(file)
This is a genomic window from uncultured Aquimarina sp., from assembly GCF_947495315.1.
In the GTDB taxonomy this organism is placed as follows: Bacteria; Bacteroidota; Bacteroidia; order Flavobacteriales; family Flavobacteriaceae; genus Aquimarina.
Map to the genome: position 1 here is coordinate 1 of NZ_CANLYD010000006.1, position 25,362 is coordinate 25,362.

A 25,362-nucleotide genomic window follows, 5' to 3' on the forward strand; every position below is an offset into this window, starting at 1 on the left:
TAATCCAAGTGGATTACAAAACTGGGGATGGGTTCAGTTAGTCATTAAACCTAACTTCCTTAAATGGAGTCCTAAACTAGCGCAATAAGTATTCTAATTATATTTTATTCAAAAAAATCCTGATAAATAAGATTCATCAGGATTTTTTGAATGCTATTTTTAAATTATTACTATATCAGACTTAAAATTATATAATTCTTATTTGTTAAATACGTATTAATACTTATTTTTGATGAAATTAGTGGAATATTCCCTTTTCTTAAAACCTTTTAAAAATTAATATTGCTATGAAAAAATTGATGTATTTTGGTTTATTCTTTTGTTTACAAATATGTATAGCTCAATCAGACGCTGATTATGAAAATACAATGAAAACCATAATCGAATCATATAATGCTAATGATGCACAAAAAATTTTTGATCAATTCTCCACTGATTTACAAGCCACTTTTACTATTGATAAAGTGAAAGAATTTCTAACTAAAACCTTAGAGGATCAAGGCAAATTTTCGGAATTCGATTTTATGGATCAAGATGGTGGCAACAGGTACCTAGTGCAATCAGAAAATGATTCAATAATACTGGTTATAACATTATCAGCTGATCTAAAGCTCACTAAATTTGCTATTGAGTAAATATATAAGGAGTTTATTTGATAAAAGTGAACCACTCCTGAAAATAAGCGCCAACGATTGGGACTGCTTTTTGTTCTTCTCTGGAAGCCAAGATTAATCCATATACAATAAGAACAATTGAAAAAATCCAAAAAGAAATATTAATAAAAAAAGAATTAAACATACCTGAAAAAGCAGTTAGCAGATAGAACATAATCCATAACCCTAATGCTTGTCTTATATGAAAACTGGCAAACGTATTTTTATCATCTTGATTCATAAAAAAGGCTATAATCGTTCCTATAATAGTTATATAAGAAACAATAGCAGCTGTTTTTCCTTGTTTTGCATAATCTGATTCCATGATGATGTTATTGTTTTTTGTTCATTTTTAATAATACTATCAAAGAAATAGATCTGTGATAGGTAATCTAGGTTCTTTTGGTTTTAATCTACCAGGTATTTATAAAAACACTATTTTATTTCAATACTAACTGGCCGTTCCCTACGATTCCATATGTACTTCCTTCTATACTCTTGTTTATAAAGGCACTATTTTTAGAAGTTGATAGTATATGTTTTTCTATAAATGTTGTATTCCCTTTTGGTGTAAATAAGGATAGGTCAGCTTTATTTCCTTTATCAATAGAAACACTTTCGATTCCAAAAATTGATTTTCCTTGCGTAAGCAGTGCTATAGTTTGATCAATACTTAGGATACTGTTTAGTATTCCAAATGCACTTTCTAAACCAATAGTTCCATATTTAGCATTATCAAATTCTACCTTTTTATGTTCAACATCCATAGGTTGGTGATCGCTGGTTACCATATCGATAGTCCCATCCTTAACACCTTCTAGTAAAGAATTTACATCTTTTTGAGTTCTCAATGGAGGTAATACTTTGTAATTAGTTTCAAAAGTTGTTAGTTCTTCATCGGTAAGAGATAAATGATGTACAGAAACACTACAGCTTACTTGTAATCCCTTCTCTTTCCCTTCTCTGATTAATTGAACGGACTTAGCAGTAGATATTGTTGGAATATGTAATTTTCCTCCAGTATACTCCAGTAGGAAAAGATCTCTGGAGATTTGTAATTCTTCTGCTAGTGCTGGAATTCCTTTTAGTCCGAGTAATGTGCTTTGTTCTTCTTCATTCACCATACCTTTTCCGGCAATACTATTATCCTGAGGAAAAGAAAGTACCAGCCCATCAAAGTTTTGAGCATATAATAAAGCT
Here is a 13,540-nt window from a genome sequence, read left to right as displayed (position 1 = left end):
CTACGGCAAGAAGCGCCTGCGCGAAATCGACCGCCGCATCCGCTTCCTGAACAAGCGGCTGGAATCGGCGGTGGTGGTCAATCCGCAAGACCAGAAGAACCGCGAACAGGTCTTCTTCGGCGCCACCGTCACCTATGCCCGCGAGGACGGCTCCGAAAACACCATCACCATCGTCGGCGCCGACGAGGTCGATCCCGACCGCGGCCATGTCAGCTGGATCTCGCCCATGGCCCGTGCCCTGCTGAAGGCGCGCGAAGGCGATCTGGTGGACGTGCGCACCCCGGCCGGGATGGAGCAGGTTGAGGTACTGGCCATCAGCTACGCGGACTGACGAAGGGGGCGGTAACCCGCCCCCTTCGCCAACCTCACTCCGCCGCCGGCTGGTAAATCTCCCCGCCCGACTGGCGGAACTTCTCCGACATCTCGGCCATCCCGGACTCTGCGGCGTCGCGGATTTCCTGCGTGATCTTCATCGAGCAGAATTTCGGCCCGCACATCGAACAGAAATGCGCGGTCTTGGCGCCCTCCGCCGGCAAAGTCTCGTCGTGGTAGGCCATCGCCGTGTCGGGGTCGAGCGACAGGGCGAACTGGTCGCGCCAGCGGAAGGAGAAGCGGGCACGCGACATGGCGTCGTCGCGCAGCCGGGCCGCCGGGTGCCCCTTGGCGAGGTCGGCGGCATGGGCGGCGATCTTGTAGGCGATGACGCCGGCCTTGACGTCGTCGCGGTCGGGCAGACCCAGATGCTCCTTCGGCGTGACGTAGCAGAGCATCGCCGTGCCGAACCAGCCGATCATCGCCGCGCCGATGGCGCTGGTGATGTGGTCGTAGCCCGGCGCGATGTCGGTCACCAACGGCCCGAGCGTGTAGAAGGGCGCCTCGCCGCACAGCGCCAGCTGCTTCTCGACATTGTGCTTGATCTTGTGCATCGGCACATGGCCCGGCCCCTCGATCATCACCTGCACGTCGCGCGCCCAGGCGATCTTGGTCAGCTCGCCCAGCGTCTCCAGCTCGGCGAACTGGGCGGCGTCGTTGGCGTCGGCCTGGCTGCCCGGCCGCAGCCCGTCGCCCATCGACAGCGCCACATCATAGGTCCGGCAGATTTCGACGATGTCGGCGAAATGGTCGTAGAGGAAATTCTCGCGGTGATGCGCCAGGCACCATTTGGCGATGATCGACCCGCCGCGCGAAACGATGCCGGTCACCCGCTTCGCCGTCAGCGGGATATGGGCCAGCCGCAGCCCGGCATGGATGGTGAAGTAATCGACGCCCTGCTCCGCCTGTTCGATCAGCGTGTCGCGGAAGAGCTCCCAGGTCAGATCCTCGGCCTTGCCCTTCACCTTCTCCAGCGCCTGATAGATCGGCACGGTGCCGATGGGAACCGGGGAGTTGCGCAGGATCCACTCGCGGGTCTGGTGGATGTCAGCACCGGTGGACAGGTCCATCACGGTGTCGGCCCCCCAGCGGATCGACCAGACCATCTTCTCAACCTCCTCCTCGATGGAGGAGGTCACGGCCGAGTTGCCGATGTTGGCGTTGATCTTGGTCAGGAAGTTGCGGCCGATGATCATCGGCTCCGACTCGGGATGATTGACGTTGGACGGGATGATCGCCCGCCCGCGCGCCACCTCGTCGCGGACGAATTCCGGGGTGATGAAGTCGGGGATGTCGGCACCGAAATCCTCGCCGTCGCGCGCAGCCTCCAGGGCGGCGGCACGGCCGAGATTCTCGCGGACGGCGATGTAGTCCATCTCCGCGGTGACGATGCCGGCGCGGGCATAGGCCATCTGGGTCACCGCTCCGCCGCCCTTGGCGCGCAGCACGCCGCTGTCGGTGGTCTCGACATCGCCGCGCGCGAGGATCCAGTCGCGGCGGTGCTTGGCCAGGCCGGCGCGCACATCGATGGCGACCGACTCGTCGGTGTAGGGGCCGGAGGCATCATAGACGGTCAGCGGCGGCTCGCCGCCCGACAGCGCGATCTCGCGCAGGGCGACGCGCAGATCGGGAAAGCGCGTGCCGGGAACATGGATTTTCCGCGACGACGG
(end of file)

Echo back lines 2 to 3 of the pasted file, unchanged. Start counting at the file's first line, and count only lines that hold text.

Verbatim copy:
In the GTDB taxonomy this organism is placed as follows: Bacteria; Bacteroidota; Bacteroidia; order Flavobacteriales; family Flavobacteriaceae; genus Aquimarina.
Map to the genome: position 1 here is coordinate 1 of NZ_CANLYD010000006.1, position 25,362 is coordinate 25,362.